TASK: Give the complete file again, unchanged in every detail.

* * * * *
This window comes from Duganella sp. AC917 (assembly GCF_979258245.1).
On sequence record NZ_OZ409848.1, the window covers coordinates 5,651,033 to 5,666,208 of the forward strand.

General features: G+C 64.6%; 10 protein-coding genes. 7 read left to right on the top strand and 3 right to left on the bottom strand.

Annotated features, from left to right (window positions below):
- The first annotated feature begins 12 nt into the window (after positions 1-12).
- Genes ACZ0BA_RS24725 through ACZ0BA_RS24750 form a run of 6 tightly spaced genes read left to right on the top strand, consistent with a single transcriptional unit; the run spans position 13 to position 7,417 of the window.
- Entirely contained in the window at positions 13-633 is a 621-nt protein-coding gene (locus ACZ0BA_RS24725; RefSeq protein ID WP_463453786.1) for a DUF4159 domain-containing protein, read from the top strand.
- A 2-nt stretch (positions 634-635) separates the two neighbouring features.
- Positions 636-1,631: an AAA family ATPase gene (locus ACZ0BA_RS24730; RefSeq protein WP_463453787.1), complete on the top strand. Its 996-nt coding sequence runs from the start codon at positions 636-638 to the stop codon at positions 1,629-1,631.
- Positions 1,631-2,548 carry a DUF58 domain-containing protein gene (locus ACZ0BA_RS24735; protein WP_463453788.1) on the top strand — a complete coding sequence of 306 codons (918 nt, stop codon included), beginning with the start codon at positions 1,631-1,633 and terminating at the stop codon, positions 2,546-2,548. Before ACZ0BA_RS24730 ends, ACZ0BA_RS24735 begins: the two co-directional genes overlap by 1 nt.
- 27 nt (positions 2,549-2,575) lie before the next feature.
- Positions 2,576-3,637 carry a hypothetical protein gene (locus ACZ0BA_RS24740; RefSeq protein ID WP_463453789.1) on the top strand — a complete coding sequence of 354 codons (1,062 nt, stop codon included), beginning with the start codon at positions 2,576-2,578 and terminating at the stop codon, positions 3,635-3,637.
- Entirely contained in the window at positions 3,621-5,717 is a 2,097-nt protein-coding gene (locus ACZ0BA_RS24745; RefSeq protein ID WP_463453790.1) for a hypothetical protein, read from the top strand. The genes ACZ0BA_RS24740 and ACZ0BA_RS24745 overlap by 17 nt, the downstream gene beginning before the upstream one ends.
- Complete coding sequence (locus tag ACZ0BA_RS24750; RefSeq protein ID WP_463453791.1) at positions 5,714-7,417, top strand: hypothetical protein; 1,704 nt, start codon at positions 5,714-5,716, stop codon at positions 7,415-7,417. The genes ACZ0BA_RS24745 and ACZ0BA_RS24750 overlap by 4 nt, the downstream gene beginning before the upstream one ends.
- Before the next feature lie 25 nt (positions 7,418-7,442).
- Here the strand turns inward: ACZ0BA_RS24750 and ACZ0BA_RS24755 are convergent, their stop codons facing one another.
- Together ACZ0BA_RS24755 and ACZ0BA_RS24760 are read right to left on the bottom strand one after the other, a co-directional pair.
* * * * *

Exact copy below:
This window comes from Duganella sp. AC917 (assembly GCF_979258245.1).
On sequence record NZ_OZ409848.1, the window covers coordinates 5,651,033 to 5,666,208 of the forward strand.

General features: G+C 64.6%; 10 protein-coding genes. 7 read left to right on the top strand and 3 right to left on the bottom strand.

Annotated features, from left to right (window positions below):
- The first annotated feature begins 12 nt into the window (after positions 1-12).
- Genes ACZ0BA_RS24725 through ACZ0BA_RS24750 form a run of 6 tightly spaced genes read left to right on the top strand, consistent with a single transcriptional unit; the run spans position 13 to position 7,417 of the window.
- Entirely contained in the window at positions 13-633 is a 621-nt protein-coding gene (locus ACZ0BA_RS24725; RefSeq protein ID WP_463453786.1) for a DUF4159 domain-containing protein, read from the top strand.
- A 2-nt stretch (positions 634-635) separates the two neighbouring features.
- Positions 636-1,631: an AAA family ATPase gene (locus ACZ0BA_RS24730; RefSeq protein WP_463453787.1), complete on the top strand. Its 996-nt coding sequence runs from the start codon at positions 636-638 to the stop codon at positions 1,629-1,631.
- Positions 1,631-2,548 carry a DUF58 domain-containing protein gene (locus ACZ0BA_RS24735; protein WP_463453788.1) on the top strand — a complete coding sequence of 306 codons (918 nt, stop codon included), beginning with the start codon at positions 1,631-1,633 and terminating at the stop codon, positions 2,546-2,548. Before ACZ0BA_RS24730 ends, ACZ0BA_RS24735 begins: the two co-directional genes overlap by 1 nt.
- 27 nt (positions 2,549-2,575) lie before the next feature.
- Positions 2,576-3,637 carry a hypothetical protein gene (locus ACZ0BA_RS24740; RefSeq protein ID WP_463453789.1) on the top strand — a complete coding sequence of 354 codons (1,062 nt, stop codon included), beginning with the start codon at positions 2,576-2,578 and terminating at the stop codon, positions 3,635-3,637.
- Entirely contained in the window at positions 3,621-5,717 is a 2,097-nt protein-coding gene (locus ACZ0BA_RS24745; RefSeq protein ID WP_463453790.1) for a hypothetical protein, read from the top strand. The genes ACZ0BA_RS24740 and ACZ0BA_RS24745 overlap by 17 nt, the downstream gene beginning before the upstream one ends.
- Complete coding sequence (locus tag ACZ0BA_RS24750; RefSeq protein ID WP_463453791.1) at positions 5,714-7,417, top strand: hypothetical protein; 1,704 nt, start codon at positions 5,714-5,716, stop codon at positions 7,415-7,417. The genes ACZ0BA_RS24745 and ACZ0BA_RS24750 overlap by 4 nt, the downstream gene beginning before the upstream one ends.
- Before the next feature lie 25 nt (positions 7,418-7,442).
- Here the strand turns inward: ACZ0BA_RS24750 and ACZ0BA_RS24755 are convergent, their stop codons facing one another.
- Together ACZ0BA_RS24755 and ACZ0BA_RS24760 are read right to left on the bottom strand one after the other, a co-directional pair.